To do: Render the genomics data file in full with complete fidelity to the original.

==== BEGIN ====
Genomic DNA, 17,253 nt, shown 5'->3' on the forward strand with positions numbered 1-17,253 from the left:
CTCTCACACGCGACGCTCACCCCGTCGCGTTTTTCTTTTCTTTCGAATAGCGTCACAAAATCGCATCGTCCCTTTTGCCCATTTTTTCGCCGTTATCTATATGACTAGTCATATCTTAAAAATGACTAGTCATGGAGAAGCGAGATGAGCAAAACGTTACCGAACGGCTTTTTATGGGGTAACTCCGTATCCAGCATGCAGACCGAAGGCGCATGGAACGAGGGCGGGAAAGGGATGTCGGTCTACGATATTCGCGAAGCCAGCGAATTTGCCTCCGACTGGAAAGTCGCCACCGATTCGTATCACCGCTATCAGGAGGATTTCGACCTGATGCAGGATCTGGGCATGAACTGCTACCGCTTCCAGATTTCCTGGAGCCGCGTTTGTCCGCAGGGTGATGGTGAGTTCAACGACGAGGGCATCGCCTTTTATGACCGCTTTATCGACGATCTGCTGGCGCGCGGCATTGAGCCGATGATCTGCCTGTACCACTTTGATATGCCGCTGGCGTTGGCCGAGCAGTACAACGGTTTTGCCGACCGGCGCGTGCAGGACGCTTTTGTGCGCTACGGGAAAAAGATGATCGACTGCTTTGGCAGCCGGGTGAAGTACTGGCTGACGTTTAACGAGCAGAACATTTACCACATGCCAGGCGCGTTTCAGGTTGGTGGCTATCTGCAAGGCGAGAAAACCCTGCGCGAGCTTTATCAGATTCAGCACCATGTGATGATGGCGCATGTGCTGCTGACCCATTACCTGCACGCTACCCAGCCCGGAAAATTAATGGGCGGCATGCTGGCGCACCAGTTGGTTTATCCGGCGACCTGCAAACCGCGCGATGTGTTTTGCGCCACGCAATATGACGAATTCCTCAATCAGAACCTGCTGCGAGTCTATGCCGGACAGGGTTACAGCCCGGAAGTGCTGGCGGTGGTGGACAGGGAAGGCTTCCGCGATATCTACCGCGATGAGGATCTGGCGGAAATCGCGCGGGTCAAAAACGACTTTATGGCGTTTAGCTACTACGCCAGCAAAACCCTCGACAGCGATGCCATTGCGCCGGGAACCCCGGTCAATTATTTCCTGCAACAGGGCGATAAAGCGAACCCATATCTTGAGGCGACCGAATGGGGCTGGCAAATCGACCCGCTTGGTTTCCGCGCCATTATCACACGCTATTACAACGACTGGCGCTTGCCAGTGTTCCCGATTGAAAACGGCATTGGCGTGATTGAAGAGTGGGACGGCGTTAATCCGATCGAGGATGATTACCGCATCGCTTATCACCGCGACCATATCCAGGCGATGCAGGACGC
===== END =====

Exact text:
Genomic DNA, 17,253 nt, shown 5'->3' on the forward strand with positions numbered 1-17,253 from the left:
CTCTCACACGCGACGCTCACCCCGTCGCGTTTTTCTTTTCTTTCGAATAGCGTCACAAAATCGCATCGTCCCTTTTGCCCATTTTTTCGCCGTTATCTATATGACTAGTCATATCTTAAAAATGACTAGTCATGGAGAAGCGAGATGAGCAAAACGTTACCGAACGGCTTTTTATGGGGTAACTCCGTATCCAGCATGCAGACCGAAGGCGCATGGAACGAGGGCGGGAAAGGGATGTCGGTCTACGATATTCGCGAAGCCAGCGAATTTGCCTCCGACTGGAAAGTCGCCACCGATTCGTATCACCGCTATCAGGAGGATTTCGACCTGATGCAGGATCTGGGCATGAACTGCTACCGCTTCCAGATTTCCTGGAGCCGCGTTTGTCCGCAGGGTGATGGTGAGTTCAACGACGAGGGCATCGCCTTTTATGACCGCTTTATCGACGATCTGCTGGCGCGCGGCATTGAGCCGATGATCTGCCTGTACCACTTTGATATGCCGCTGGCGTTGGCCGAGCAGTACAACGGTTTTGCCGACCGGCGCGTGCAGGACGCTTTTGTGCGCTACGGGAAAAAGATGATCGACTGCTTTGGCAGCCGGGTGAAGTACTGGCTGACGTTTAACGAGCAGAACATTTACCACATGCCAGGCGCGTTTCAGGTTGGTGGCTATCTGCAAGGCGAGAAAACCCTGCGCGAGCTTTATCAGATTCAGCACCATGTGATGATGGCGCATGTGCTGCTGACCCATTACCTGCACGCTACCCAGCCCGGAAAATTAATGGGCGGCATGCTGGCGCACCAGTTGGTTTATCCGGCGACCTGCAAACCGCGCGATGTGTTTTGCGCCACGCAATATGACGAATTCCTCAATCAGAACCTGCTGCGAGTCTATGCCGGACAGGGTTACAGCCCGGAAGTGCTGGCGGTGGTGGACAGGGAAGGCTTCCGCGATATCTACCGCGATGAGGATCTGGCGGAAATCGCGCGGGTCAAAAACGACTTTATGGCGTTTAGCTACTACGCCAGCAAAACCCTCGACAGCGATGCCATTGCGCCGGGAACCCCGGTCAATTATTTCCTGCAACAGGGCGATAAAGCGAACCCATATCTTGAGGCGACCGAATGGGGCTGGCAAATCGACCCGCTTGGTTTCCGCGCCATTATCACACGCTATTACAACGACTGGCGCTTGCCAGTGTTCCCGATTGAAAACGGCATTGGCGTGATTGAAGAGTGGGACGGCGTTAATCCGATCGAGGATGATTACCGCATCGCTTATCACCGCGACCATATCCAGGCGATGCAGGACGC